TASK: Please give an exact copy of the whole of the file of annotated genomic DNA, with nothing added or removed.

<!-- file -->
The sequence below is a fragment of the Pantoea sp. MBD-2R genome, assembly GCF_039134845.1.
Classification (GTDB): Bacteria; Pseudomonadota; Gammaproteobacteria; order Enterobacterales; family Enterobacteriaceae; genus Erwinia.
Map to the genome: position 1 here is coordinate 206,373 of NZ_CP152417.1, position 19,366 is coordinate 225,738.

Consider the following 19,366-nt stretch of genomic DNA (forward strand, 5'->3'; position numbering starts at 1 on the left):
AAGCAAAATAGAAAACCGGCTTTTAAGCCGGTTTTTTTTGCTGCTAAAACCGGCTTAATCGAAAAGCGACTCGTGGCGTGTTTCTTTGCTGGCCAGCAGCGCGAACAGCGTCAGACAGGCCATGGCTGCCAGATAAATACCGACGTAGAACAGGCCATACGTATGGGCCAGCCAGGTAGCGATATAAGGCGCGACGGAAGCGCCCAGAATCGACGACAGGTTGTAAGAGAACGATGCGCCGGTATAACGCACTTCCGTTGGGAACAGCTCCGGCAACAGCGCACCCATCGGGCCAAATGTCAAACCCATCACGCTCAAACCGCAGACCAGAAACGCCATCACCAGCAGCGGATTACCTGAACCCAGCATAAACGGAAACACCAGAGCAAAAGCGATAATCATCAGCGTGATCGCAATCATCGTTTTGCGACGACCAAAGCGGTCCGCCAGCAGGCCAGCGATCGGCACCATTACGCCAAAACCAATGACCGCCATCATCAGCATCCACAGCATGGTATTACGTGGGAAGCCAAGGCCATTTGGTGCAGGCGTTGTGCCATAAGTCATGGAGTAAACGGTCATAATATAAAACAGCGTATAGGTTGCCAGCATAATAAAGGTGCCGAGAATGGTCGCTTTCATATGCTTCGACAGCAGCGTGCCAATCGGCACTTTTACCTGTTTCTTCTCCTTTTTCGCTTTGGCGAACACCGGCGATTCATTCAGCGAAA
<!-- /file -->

The sequence below is a fragment of the Pantoea sp. MBD-2R genome, assembly GCF_039134845.1.
Classification (GTDB): Bacteria; Pseudomonadota; Gammaproteobacteria; order Enterobacterales; family Enterobacteriaceae; genus Erwinia.
Map to the genome: position 1 here is coordinate 206,373 of NZ_CP152417.1, position 19,366 is coordinate 225,738.

Consider the following 19,366-nt stretch of genomic DNA (forward strand, 5'->3'; position numbering starts at 1 on the left):
AAGCAAAATAGAAAACCGGCTTTTAAGCCGGTTTTTTTTGCTGCTAAAACCGGCTTAATCGAAAAGCGACTCGTGGCGTGTTTCTTTGCTGGCCAGCAGCGCGAACAGCGTCAGACAGGCCATGGCTGCCAGATAAATACCGACGTAGAACAGGCCATACGTATGGGCCAGCCAGGTAGCGATATAAGGCGCGACGGAAGCGCCCAGAATCGACGACAGGTTGTAAGAGAACGATGCGCCGGTATAACGCACTTCCGTTGGGAACAGCTCCGGCAACAGCGCACCCATCGGGCCAAATGTCAAACCCATCACGCTCAAACCGCAGACCAGAAACGCCATCACCAGCAGCGGATTACCTGAACCCAGCATAAACGGAAACACCAGAGCAAAAGCGATAATCATCAGCGTGATCGCAATCATCGTTTTGCGACGACCAAAGCGGTCCGCCAGCAGGCCAGCGATCGGCACCATTACGCCAAAACCAATGACCGCCATCATCAGCATCCACAGCATGGTATTACGTGGGAAGCCAAGGCCATTTGGTGCAGGCGTTGTGCCATAAGTCATGGAGTAAACGGTCATAATATAAAACAGCGTATAGGTTGCCAGCATAATAAAGGTGCCGAGAATGGTCGCTTTCATATGCTTCGACAGCAGCGTGCCAATCGGCACTTTTACCTGTTTCTTCTCCTTTTTCGCTTTGGCGAACACCGGCGATTCATTCAGCGAAA